Stella Odua Was Not The Problem
With the controversies that swirled around her, allegations of corruption and forgery that trailed her and her earlier indictment by the House of Representatives, many Nigerians welcomed the dismissal of Stella Odua by President Goodluck Jonathan. Her detractors castigated her for several reasons, including her imperious tendencies. But then, imperiousness may not be bad in itself.
After all, some outstanding leaders and distinguished administrators were high-handed and dictatorial. One of the greatest political leaders of the 20th Century, Margaret Thatcher, in defense of her autocratic style and disdain for consensus, once said that “Consensus is the absence of leadership.”
Ms Odua, allegedly, forced the Nigerian Civil Aviation Authority (NCAA) to buy bullet-proof cars for her at over invoiced prices. And she, reportedly, falsely claimed to have a Master's degree from an American university. Her corrupt dealings and falsification of her academic credentials are reprehensible and morally inexcusable. But then, there are so much corruption and falsehood within the precincts of the Nigerian power elite. They pervade the presidency, the National Assembly and the corridors of power at the state and local government levels. To single her out for what are, essentially, the cachets of Nigerian politics is discriminatory.
My gripe with her is her poor performance as Aviation Minister. It was during her time as Aviation Minister that the country experienced the tragic Dana Air crash of 2012 that led to the death of 153 people. According to the Flight Safety International, it was the worst air disaster of 2012. The crash was a direct consequence of the failure of government (aviation) agencies to enforce quality and safety standards in the aviation industry. It was, also, under her watch that the Associated Airline plane crashed. In addition, there was a host of other minor air crashes within the same period. An expert in the aviation industry, Dele Ore, was quoted as saying, “During her tenure, the aviation industry was moved 60 years backwards”. Another authority in the industry, John Ojikutu, said, “In my opinion, she messed up the entire aviation ministry”.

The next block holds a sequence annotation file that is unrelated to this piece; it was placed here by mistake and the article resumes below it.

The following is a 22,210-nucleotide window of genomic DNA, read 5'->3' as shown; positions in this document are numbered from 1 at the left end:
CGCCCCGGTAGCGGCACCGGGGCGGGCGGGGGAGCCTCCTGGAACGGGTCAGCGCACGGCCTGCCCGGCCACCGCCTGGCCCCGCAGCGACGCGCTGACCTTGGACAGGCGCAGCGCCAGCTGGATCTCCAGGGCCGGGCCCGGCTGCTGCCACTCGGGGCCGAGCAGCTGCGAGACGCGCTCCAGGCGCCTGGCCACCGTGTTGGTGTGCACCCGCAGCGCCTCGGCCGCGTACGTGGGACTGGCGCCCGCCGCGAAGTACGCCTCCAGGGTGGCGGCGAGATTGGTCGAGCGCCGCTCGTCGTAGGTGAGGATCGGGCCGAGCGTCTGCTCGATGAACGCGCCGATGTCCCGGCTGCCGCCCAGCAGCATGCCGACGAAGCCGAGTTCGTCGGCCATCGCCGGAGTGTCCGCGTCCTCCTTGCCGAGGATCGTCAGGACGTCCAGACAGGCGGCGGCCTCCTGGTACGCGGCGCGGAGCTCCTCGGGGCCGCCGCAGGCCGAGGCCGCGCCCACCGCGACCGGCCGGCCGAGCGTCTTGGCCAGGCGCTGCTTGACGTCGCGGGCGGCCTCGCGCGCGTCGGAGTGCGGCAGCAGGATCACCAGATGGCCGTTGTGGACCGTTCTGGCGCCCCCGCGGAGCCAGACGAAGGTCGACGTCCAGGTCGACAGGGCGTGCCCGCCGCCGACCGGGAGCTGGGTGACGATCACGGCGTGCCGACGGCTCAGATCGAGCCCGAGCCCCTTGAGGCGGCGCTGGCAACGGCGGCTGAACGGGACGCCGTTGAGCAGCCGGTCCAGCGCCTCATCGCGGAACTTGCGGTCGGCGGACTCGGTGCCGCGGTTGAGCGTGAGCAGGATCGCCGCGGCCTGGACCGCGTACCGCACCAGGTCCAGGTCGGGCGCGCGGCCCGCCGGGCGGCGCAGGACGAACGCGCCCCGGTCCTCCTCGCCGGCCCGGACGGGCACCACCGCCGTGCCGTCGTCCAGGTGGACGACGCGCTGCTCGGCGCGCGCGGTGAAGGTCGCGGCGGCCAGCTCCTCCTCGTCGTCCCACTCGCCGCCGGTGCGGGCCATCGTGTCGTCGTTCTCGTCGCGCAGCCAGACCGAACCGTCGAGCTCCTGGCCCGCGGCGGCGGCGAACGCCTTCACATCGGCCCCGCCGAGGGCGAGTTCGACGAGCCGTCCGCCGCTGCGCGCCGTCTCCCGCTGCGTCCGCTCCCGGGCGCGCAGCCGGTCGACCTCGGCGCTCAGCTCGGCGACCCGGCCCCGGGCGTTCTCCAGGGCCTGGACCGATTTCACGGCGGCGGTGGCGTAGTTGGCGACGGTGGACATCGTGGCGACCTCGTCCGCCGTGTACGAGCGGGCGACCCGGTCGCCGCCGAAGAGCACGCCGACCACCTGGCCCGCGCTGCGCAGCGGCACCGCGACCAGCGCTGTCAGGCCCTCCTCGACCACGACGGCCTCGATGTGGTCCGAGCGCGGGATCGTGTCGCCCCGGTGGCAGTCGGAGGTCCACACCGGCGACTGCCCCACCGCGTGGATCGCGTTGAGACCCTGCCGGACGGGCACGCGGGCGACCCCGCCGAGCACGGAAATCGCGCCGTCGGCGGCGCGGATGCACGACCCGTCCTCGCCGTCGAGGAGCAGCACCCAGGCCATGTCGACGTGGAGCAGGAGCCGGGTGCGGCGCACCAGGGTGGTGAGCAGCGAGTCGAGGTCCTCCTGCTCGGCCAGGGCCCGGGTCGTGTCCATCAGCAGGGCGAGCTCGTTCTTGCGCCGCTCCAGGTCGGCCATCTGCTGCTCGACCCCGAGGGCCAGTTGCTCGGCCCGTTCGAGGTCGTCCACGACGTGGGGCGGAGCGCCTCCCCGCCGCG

But then, she was not the problem. She was only a symptom of the problem. The problem is with the presidency and the senate. For some bewildering reasons, the presidency sends its list of ministerial nominees to the senate for confirmation without designating the specific portfolios of the nominees. Secondly, amid rumors of nominees bribing senators, the senate confirmation process is reduced to mere formality. During such sessions, the President of the Senate, David Mark, behaves as though he suffered apoplexy, and therefore, forgot the entire English lexicon, except for “take a bow, and those in favor say yah and those against say nay; the yahs have it”.
The list of prospective ministers that included Stella Oduah was sent to the senate for confirmation without stating their respective ministries. On receiving the list, the senate, rejected it, insisting that the nominees be assigned to particular ministries. Nigerians were impressed. It felt as though the senate invigorated by a new enthusiasm to do things right was snapping out of its legislative mediocrity.
Lamentably, the senators relapsed to their usual and moribund ways; they agreed to confirm the ministers without knowledge of their individual ministries. Not knowing the exact ministry to be headed by a given nominee imperiled the screening process. It makes it almost impossible to determine the specific relevance of a ministerial candidate's knowledge, expertise, experience, interests and passion to the requirements of leading a specified ministry.
Ms. Oduah's presentation before the senate was very sketchy. She did not mention: her date of birth, the schools she attended, her field of study, year of graduation, and the degree(s) she received. For her employment with the Nigerian National Petroleum Corporation (NNPC), she did not state the nature of her work and her position.
She was asked questions that ranged from agriculture to petroleum and foreign affairs. The scope of the questions was naturally very wide because they could not be narrowed down to the demands of any specific ministry. She was also asked in what ministry she thinks she can best serve the country. She answered that she had no preference because wherever she finds herself, she will put in her best and do a good job. That answer was as evasive as it was expedient. She cannot be proficient in every ministry because she is determined to do her best.
With that insinuation that she can “best serve the country” in any ministry, she cut the image of a charlatan. Her answer portrayed lack of passion and vision for any particular area of public service. I thought it would have automatically disqualified her. Paradoxically, it was the clincher for the senate president. For he immediately asked her to take a bow; and asked those in favor to say yah and those against to say nay; and as usual, the yahs had it.
The whole screening exercise lacked rigor. It was perfunctory, and not surprisingly, bunglesome. As such, it confirmed unqualified nominees and threw up the wrong ministers for the wrong ministries. The solution is in the senators refusing to screen ministerial nominees without knowing their portfolios. Secondly, they must stop taking bribe (as rumored) from the ministerial nominees. And then, they must take the confirmation process serious, and thus, question the nominees persistently and scrutinize them diligently, as dictated by the requirements of heading their individual ministries.
Tochukwu Ezukanma writes from Lagos, Nigeria
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